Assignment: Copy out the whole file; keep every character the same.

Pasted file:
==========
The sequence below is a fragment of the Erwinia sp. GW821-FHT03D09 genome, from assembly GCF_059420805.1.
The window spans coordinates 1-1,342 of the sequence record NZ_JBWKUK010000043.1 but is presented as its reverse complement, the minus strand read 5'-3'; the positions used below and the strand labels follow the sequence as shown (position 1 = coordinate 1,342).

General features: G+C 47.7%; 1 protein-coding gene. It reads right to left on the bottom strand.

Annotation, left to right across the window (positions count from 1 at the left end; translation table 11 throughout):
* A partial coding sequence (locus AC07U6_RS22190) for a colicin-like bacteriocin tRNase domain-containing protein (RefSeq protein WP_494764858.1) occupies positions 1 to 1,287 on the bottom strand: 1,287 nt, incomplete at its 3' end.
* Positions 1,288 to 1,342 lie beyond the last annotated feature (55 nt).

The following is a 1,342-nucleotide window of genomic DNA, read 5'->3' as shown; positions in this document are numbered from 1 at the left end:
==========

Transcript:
The sequence below is a fragment of the Erwinia sp. GW821-FHT03D09 genome, from assembly GCF_059420805.1.
The window spans coordinates 1-1,342 of the sequence record NZ_JBWKUK010000043.1 but is presented as its reverse complement, the minus strand read 5'-3'; the positions used below and the strand labels follow the sequence as shown (position 1 = coordinate 1,342).

General features: G+C 47.7%; 1 protein-coding gene. It reads right to left on the bottom strand.

Annotation, left to right across the window (positions count from 1 at the left end; translation table 11 throughout):
* A partial coding sequence (locus AC07U6_RS22190) for a colicin-like bacteriocin tRNase domain-containing protein (RefSeq protein WP_494764858.1) occupies positions 1 to 1,287 on the bottom strand: 1,287 nt, incomplete at its 3' end.
* Positions 1,288 to 1,342 lie beyond the last annotated feature (55 nt).

The following is a 1,342-nucleotide window of genomic DNA, read 5'->3' as shown; positions in this document are numbered from 1 at the left end: